Tradition of Tree Decorating: Protestant reformer, Martin Luther, seems to be responsible for this. As the story goes, Luther was walking home when he saw stars shining through an evergreen tree. He thought it was so beautiful that he wanted to share it with his family so he copied the effect by placing candles in an evergreen tree. The tradition grew.
Santa Claus: The legend of Santa Claus was based on a real person named St. Nikolas of Myra. He doesn’t appear in the Bible, but this popular saint has been painted more than any other, with the exception of Mary. However, Nikolas represented discipline, whereas today’s Santa spreads joy. St. Nick is the patron saint of many things including pawn broking, butchery, sailing, royalty, orphans, thievery, pirating, banking, and New York City.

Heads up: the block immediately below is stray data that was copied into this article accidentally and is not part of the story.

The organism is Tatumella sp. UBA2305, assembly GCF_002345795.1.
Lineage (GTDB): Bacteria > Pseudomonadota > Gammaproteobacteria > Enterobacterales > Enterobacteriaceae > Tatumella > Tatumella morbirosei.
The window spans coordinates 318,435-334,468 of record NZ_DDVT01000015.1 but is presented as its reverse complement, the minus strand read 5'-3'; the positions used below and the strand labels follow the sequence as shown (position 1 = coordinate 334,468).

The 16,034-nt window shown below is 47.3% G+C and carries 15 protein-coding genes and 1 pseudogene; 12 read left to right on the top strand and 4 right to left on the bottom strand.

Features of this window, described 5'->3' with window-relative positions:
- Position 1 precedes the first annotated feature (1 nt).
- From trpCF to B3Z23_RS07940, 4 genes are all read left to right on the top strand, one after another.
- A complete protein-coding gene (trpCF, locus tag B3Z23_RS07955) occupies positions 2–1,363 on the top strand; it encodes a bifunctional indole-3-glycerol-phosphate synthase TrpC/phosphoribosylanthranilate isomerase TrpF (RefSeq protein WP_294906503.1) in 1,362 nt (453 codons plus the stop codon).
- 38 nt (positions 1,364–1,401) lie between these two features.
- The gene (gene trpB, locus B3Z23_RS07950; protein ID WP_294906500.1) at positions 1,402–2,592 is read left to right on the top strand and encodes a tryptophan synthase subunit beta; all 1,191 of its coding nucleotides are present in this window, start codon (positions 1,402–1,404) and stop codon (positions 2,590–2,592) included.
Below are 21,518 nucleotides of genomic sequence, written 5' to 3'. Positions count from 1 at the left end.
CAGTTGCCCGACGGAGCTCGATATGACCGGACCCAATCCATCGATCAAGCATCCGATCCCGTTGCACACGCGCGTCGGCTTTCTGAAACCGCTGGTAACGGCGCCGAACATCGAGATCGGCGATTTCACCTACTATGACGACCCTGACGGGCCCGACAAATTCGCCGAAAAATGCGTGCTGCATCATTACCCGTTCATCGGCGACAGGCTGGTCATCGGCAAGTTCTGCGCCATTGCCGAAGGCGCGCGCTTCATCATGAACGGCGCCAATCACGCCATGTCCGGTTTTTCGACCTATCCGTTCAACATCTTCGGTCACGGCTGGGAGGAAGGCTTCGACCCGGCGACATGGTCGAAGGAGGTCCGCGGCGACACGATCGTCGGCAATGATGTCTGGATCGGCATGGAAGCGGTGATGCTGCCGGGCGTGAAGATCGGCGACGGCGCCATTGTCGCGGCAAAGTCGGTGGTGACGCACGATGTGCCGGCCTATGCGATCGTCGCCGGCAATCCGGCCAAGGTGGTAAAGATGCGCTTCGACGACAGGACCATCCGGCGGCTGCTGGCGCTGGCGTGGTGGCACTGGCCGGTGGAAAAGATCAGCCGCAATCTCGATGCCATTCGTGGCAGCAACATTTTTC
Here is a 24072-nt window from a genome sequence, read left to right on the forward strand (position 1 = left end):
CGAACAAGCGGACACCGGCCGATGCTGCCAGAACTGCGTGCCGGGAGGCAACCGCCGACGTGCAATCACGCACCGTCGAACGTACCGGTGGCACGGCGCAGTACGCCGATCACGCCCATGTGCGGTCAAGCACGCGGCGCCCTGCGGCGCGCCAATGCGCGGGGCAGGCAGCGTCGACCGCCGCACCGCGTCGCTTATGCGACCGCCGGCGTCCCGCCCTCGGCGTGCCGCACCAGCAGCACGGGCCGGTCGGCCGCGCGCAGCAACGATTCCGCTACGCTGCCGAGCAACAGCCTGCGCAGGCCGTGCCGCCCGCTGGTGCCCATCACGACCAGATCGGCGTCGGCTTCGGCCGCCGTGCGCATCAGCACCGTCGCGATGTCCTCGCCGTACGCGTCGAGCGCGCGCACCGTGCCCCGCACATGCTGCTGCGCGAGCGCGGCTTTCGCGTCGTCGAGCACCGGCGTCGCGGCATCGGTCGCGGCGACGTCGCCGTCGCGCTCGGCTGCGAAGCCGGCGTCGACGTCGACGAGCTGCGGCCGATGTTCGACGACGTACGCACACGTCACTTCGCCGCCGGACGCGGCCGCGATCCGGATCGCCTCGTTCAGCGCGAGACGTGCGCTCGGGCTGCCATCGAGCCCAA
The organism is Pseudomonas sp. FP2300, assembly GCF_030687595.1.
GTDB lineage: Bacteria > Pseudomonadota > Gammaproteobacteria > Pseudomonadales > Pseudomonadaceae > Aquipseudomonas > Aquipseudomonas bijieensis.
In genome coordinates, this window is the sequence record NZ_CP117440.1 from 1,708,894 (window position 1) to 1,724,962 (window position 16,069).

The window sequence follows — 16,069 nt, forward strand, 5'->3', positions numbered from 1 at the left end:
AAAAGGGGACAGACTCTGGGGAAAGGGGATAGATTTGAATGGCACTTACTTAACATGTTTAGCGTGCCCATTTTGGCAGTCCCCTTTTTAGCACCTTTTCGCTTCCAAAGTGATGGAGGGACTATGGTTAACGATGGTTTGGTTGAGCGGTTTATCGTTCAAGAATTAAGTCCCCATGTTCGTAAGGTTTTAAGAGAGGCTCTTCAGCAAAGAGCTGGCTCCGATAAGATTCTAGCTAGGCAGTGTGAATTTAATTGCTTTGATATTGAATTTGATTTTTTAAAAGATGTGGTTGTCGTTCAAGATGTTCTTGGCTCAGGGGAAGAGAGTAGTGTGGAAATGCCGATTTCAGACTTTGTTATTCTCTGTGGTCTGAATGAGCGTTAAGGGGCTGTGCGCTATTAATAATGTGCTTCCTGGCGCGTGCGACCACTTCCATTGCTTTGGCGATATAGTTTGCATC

Christmas Favorites: It’s a Wonderful Life is the most shown Christmas movie on television. “Jingle Bells” was not written for Christmas, but Thanksgiving. It only took six weeks for Charles Dickens to write “A Christmas Carol.” As writers, we can say from experience, that’s fast!!
Numerical statistics: Grab your pencil and paper!
  • Seven out of ten dogs will get a gift from Santa
  • One in three men will not get their Christmas shopping done until Christmas Eve
  • Only 45% of the world celebrates Christmas


Any 8-week writing course with a PERSONAL TUTOR for only $169 USD. Sign up at regular USD price and receive your $31 rebate check immediately. Start any time within a year. $ale ends Dec. 31, 2012, midnight EST. You can even buy on the payment plan. $50 every two weeks.
Limited seating in each class. HURRY! Sign up HERE!